I worked in a Korean-owned
French cafe once,
selling delicious croissants,
passable sandwiches,
and mediocre quiches to people.

Never in my life
was I complimented more often
on my ability to speak English
than when I worked in this cafe
across the street from my university,
in the state where I was born,
in the county where I grew up.

Walking through Phnom Penh,
Siem Reap, Battambang,
visiting vendors’ stalls,
they were always surprised
when I spoke Khmer.

It must have been my
Western clothes, my light skin,
my mannerisms,
that made it so these people
could not recognize me
as one of their own,
but the same thing happens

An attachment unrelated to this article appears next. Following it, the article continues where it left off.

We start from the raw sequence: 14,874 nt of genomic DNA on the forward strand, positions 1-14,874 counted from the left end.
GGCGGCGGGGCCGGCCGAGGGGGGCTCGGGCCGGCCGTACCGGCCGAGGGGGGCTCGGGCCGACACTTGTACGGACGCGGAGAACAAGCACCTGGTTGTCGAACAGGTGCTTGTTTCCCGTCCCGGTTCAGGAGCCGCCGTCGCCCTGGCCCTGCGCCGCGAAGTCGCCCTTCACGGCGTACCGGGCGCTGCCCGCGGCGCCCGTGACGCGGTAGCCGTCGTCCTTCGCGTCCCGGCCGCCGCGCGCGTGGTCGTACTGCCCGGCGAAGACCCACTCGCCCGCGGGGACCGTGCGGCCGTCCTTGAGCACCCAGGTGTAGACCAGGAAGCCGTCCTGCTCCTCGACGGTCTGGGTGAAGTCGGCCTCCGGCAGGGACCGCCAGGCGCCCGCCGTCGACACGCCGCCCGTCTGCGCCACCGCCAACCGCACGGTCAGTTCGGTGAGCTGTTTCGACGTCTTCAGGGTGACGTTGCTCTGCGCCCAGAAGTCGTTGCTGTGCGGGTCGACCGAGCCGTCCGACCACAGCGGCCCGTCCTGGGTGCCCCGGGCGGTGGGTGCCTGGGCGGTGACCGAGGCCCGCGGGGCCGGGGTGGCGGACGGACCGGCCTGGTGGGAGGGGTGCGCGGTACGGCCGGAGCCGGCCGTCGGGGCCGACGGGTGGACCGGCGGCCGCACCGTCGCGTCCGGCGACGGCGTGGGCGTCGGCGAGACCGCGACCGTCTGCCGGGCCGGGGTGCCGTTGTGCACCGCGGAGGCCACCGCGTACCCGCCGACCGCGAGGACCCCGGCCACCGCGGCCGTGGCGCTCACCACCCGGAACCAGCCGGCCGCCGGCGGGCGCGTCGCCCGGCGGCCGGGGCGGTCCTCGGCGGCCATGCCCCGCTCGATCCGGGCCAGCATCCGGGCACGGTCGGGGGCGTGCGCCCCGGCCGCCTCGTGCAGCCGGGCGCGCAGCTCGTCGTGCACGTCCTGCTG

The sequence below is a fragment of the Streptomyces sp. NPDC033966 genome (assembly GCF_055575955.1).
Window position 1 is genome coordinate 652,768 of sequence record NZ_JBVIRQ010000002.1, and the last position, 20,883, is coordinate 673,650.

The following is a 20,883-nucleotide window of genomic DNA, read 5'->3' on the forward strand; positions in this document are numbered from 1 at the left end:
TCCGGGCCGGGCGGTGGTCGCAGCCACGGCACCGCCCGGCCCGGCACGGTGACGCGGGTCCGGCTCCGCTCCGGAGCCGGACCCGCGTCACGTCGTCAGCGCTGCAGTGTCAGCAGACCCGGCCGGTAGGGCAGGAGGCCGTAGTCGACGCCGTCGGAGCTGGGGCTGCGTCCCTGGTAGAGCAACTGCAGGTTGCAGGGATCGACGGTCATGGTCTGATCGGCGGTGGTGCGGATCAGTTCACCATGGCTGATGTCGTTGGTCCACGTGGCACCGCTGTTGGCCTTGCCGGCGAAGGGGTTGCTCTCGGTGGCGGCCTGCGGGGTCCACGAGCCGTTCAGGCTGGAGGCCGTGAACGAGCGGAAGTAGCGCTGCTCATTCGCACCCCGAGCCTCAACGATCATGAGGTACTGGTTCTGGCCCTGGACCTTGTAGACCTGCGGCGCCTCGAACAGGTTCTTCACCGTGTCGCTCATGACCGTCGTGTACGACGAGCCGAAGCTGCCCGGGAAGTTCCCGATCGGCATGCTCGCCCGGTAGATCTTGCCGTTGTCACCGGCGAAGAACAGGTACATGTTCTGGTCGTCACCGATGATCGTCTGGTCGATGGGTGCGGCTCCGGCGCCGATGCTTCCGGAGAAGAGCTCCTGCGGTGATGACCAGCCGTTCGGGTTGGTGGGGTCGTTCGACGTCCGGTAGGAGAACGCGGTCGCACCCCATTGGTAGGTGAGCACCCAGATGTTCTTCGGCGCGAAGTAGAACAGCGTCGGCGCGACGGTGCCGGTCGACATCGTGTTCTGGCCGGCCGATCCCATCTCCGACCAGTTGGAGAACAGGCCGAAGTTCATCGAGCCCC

in Long Beach.

No matter what I’m wearing,
what language I’m speaking,
or where I am,
I am only half home.

4 thoughts on “compliments

  1. <3 feel you. in the end, home is what we make it to be but it’s so hard when home is kinda here but not really.

  2. ha, i had an immigrant FROM GREECE compliment ME on my english. Ironic. We are in margins, belonging nowhere. I believe in self-determination. Homes do not exist for us, we have to build them.

  3. My country of birth is less than a 2 hour drive from Long Beach…yet, i feel too(?) American when i step foot across the imagined line.

    The deeper I go in though, the more human I feel. Emotions are recycled when I cross back….

    When so many of us exist within margins…is the page just an illusion?

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